Most of my readers will be female. And that’s fine! But it is something I think about…

0138cb8.pngRecently at a panel, someone asked how I envisioned my audience. And I was like, well, when I write I’m envisioning a reader who’s just like me! But…realistically, I know that my reader isn’t going to be me. And I don’t mean that in the sense most writers do, where it’s like, you’re writing for an audience larger than people like you. I mean that people like me probably won’t read my book.

I mean, thirty year old guys don’t read YA novels. And if they do, they definitely don’t read contemporary YA novels about conniving teenage girls. Even teenage guys don’t read those sorts of novels.

Realistically, my novel is going to be read mostly by girls and women who’re between the ages of 15 and 35. Which is great. Jonathan Franzen once made a stink, after his selection by Oprah, when he said he was afraid (I’m paraphrasing) that this would turn off male readers (who he obviously really wanted to reach).

I’m pretty agnostic on the sex of my readers. I honestly don’t care. I like women. I’m dating one. Most of my friends are women. And in my professional life too, it’s all women. I go to YA writer events and there’ll be thirty people, and I’m the only man. Which, again, is not bad (or even awkward), it’s just a thing. So I don’t care what percentage of my readership is male. To me, readers are readers.

But it is something I think about. My readership is different from me. It’s like when I’m writing, I always think, “How will this read to a white person?” Similarly, I think, “How will this read to a woman?” I can’t say exactly how this affects the work, but I’m sure it does.

Another question I get asked is, “Why does your novel have a female protagonist? Did you ever consider writing it with a male protagonist?” And the answer is that I didn’t. My protagonist sprang fully formed into my head. And then people will get all mystical and be like, “Well..I suppose that’s just what the story wanted to be.”

But no, I don’t believe that. Because even if the answer is rooted in the unconscious, I do think there’s a reason that Reshma is female. On the most literal level, it’s because the antecedents for this character–two teenage plagiarists who made national news–were both female. But on a more symbolic and sociocultural level, I think it’s because there’s something about the theme of perfection that ties in very well with how our society conceives of women. There are guys who want to be perfect, but I don’t think that’s part of the masculine ideal in the same way. For women, it really feels like perfection is a necessity. You need to be beautiful and intelligent and successful and nice and popular and beloved–You need all those things.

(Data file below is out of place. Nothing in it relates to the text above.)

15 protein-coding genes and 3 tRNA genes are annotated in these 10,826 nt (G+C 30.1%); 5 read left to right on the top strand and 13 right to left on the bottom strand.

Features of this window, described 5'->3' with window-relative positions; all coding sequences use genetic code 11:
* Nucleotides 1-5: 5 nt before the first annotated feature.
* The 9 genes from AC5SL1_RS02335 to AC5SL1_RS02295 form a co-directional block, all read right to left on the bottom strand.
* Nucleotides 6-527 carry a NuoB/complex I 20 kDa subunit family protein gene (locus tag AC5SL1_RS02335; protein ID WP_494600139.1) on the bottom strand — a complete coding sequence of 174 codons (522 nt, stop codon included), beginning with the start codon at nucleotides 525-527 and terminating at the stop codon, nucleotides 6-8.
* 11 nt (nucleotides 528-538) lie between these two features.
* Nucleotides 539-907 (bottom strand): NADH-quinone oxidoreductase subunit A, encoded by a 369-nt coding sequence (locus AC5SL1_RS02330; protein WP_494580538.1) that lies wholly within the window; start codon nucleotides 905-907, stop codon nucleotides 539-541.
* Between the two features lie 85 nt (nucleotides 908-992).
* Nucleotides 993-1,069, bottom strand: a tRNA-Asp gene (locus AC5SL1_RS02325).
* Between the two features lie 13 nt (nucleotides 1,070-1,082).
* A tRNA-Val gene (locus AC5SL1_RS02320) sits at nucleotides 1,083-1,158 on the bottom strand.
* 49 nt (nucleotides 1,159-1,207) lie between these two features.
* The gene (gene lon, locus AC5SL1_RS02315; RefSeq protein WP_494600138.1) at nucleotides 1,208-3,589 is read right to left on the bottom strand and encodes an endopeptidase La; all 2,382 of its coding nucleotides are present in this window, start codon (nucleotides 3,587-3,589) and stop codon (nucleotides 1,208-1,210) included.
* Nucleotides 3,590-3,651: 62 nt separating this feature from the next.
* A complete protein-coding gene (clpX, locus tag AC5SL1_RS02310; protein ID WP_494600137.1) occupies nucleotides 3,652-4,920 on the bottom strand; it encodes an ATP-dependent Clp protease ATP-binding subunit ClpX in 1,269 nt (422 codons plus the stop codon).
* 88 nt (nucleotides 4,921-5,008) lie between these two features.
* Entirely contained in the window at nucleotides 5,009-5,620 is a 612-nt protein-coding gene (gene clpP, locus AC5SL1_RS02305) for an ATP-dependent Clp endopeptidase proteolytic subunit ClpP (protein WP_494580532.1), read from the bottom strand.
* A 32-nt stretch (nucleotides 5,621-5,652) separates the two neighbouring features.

But at the same time you’re punished for wanting to be perfect. People will call you artificial or robotic. And if you try to project an image of perfection and subsequently fail, then there’s a certain glee in the public reaction. We have this desire for women to be flawless, but we also hate and fear the women who succeed (example: the ocean of hatred that people feel for Gwyneth Paltrow). So yes, I think she’s female for a reason.


Where was I going with this? Oh yeah, I was going to say something profound about most of my readers being female. Mmmm…I don’t think I have a takeaway point here. Sorry.

Comments (



  1. davidperlmutter1

    Wait a minute, lady. I’m A 35 year old guy, and I read the odd YA thing. Just to keep my hand in with what’s going on, as I’m a writer in that category myself, as well as for slightly younger readers, if only due to the chronicle ages of the lead characters of most of my stories, and not the marketing categories they would be arbitrarily slotted into if they were real beings. I want my work to be as real and authentic as it can be if it deserves to have an audience like the one you’re talking about. It doesn’t matter to me what genre it is, or what audience, it’s “supposed” to be for, as long as it looks interesting to me and/or it’s well written. That’s all that matters to me, and all that should matter to any and all readers.

    I’m just saying, try to give some of the guy readers and writers credit for trying to understand you and write about you in a respectful and empowering way. I know I do. Sometimes I feel like I’m the only one writing prose right now that does.

  2. davidperlmutter1

    Sorry about calling you a lady, Rahul. Serves me right for not reading your bio, and not discovering you were a man until I made that post. But I hope you, of all people, will understand what I’m trying to achieve and how hard it is sometimes.

    1. R. H. Kanakia

      It’s no problem! I know that plenty of guys read YA, but it is my impression that we are a tiny minority: I think it’s hard to overstate the degree to which the readership of YA is primarily female.

      1. davidperlmutter1

        Which is one of the reason why I think most of the lead series characters I’ve been working with in my stories, and hopefully in novels in the future, are female. That, and television animation, one of my biggest loves and influences, has tended to give the edge in skill and intelligence to the old double x over the past two decades. So it’s no surprise my work has turned that way.

        You catch more flies with honey than vinegar, after all.

        But unlike TVA, I want to get the fellas involved, too. Way too many idiot boys and men in those shows despite all their brilliant creative assets. So I make sure most of my ladies all have at least one good smart and caring guy they can speak to in troubling times, who can be understanding but chastising when need be. A bit like Doctor Who’s lady companions, if you need a comparison. That show knows how to be fair to both sides of the gender divide, which is probably why it’s lasted so long.